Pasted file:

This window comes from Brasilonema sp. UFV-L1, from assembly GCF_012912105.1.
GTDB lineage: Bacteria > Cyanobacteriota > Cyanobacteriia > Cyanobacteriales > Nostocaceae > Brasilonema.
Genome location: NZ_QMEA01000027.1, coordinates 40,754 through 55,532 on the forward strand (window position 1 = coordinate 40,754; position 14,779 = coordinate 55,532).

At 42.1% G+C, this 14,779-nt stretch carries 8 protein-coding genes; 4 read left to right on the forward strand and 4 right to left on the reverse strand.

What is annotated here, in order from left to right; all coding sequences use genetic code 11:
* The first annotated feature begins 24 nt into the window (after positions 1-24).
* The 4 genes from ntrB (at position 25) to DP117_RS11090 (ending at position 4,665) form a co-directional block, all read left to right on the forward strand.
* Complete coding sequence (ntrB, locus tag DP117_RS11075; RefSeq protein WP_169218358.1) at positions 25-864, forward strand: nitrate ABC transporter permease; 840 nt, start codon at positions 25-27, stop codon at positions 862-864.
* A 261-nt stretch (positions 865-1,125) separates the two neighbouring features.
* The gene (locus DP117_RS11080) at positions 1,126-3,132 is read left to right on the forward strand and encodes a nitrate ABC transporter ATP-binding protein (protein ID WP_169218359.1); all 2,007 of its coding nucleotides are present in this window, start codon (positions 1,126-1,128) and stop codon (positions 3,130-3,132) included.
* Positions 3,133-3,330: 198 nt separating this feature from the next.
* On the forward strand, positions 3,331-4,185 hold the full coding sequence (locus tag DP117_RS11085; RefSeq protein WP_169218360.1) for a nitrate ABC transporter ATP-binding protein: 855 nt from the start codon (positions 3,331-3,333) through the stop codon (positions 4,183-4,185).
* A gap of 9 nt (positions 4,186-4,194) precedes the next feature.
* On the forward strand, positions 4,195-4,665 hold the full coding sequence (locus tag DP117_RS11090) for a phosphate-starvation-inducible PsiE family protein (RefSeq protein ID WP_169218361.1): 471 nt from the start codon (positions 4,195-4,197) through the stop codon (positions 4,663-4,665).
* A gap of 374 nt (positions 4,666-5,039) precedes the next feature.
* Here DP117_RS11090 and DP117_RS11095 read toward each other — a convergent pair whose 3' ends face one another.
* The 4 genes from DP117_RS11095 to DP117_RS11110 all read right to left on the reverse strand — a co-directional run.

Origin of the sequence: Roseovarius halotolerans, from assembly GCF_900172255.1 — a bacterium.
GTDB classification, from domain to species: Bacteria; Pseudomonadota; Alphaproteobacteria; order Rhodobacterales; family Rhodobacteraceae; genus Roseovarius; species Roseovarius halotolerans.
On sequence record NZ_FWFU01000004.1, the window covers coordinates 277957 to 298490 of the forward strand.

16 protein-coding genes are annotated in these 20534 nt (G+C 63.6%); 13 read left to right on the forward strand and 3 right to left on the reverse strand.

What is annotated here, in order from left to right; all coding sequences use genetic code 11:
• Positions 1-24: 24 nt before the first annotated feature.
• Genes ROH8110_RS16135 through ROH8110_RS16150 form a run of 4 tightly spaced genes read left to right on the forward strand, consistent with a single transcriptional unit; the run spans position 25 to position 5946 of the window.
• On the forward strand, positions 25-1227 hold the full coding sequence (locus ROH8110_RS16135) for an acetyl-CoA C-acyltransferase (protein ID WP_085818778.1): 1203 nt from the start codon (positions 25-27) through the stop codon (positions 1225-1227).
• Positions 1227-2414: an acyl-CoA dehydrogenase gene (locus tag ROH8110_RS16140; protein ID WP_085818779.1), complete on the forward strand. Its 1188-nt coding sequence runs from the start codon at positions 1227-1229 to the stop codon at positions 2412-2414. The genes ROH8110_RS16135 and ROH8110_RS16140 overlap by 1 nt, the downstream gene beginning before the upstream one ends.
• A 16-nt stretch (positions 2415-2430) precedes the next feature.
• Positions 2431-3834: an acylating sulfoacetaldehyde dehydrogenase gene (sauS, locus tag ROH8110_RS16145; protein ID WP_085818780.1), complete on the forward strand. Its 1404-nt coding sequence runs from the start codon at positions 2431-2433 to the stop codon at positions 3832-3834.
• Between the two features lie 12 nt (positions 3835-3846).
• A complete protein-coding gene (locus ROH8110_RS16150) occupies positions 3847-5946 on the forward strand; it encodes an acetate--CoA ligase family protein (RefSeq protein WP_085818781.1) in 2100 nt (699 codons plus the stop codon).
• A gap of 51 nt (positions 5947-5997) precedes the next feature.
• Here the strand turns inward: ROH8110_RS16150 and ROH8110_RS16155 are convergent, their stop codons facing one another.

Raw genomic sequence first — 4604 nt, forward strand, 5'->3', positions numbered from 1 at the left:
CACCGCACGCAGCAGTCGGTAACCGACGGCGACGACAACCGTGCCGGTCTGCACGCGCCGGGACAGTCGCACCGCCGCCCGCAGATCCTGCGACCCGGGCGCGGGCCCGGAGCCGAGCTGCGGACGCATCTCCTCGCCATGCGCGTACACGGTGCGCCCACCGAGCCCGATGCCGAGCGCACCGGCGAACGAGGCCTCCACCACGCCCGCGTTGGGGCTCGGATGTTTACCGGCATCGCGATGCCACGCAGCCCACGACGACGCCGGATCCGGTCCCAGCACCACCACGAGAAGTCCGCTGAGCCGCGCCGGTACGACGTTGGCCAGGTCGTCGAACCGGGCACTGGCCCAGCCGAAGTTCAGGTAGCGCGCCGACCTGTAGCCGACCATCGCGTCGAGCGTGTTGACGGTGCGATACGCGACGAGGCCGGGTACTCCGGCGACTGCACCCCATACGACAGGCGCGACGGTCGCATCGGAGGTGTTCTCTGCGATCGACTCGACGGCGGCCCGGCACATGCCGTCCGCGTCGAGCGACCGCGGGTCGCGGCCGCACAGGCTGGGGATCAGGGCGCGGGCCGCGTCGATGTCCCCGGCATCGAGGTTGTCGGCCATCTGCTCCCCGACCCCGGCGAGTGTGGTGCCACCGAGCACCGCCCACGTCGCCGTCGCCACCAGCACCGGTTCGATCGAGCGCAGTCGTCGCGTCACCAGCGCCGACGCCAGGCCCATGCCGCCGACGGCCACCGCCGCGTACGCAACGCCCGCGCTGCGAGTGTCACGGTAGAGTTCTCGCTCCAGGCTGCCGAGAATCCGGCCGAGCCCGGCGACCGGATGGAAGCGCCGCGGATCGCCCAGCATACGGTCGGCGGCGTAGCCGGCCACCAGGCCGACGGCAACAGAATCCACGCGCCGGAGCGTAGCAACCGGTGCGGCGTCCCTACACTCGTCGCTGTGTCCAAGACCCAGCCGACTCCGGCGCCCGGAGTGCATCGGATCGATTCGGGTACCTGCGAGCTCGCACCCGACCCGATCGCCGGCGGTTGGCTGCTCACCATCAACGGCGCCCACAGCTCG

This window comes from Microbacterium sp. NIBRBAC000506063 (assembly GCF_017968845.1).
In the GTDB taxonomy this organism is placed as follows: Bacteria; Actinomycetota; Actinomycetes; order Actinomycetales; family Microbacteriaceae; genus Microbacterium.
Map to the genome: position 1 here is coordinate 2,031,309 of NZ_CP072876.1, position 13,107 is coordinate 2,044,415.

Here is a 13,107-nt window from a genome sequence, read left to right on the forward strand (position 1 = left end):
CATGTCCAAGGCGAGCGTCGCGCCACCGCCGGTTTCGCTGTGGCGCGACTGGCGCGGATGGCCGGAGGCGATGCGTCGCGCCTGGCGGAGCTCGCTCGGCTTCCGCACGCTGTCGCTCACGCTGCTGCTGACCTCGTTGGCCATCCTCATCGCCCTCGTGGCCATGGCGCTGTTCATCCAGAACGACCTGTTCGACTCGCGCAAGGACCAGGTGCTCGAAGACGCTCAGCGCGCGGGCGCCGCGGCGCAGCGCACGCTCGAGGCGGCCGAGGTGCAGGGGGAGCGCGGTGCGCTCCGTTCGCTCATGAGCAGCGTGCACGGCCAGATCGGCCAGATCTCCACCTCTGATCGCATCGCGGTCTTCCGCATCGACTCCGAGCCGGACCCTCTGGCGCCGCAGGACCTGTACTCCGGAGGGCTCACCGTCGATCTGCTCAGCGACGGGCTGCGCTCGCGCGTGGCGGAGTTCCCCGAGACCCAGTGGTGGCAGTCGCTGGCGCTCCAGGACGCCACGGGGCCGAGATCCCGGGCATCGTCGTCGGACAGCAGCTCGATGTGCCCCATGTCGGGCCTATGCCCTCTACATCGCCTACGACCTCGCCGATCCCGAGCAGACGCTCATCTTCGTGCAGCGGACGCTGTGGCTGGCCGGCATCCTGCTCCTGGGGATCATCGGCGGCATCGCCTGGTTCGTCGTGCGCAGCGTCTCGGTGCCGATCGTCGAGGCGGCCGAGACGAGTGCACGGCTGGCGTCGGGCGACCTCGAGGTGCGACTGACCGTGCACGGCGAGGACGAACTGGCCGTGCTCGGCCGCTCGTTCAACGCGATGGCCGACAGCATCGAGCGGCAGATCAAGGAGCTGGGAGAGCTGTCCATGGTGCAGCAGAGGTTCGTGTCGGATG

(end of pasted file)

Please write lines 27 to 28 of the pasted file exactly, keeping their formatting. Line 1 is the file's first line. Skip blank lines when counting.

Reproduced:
• A 16-nt stretch (positions 2415-2430) precedes the next feature.
• Positions 2431-3834: an acylating sulfoacetaldehyde dehydrogenase gene (sauS, locus tag ROH8110_RS16145; protein ID WP_085818780.1), complete on the forward strand. Its 1404-nt coding sequence runs from the start codon at positions 2431-2433 to the stop codon at positions 3832-3834.